It is almost beyond doubt that the state will pass a law by summer fully legalizing the cannabis market. A working group appointed by Gov. Andrew Cuomo will release draft legislation soon—possibly this month.
But no one is prepared for the wave that’s about to hit.
Start with this: New York City has the largest and most sophisticated cannabis market in the United States, yet the city government is not formally represented in the governor’s working group.
Second, city officials have never spoken with one voice about crucial details of cannabis regulation. Individual City Council members have endorsed legalization, but the council as a whole has not discussed the form of market control it wants. The city comptroller’s office has offered three proposals for legalization and Manhattan District Attorney Cyrus Vance two. Brooklyn Borough President Eric Adams and others have endorsed it. But voices speaking in isolation won’t make this work.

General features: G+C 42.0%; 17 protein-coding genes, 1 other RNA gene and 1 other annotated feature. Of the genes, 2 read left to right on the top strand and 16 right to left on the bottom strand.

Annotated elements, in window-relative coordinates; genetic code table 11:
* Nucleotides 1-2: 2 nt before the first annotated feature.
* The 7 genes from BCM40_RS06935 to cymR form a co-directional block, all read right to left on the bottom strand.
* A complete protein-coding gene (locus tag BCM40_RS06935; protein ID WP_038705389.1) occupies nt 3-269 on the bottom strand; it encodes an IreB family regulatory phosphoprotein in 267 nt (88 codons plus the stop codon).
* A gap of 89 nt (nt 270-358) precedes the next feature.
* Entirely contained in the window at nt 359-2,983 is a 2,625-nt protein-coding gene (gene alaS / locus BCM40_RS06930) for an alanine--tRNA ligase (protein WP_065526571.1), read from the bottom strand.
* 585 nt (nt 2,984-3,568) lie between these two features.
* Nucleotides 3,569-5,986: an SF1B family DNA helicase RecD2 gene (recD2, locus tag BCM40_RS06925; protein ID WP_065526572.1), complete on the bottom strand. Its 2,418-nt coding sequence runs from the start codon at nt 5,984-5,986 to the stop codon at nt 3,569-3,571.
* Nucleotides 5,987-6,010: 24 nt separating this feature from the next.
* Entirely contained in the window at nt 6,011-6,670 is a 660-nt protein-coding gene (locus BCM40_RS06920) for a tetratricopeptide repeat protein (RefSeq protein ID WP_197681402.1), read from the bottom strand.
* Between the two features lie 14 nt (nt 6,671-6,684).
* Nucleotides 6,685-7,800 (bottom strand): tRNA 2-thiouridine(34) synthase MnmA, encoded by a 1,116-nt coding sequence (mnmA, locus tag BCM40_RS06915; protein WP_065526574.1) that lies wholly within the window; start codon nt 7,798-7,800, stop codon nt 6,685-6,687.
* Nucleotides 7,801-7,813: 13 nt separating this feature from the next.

Mayor Bill De Blasio, whose own task force on cannabis legalization released a report last month, wants progressive policies and extensive local autonomy on key elements of them, including regulating retailers, expunging cannabis convictions and prioritizing licenses for populations that suffered most from cannabis prohibition.
*Note: this article was accepted for publication before the legislation was released.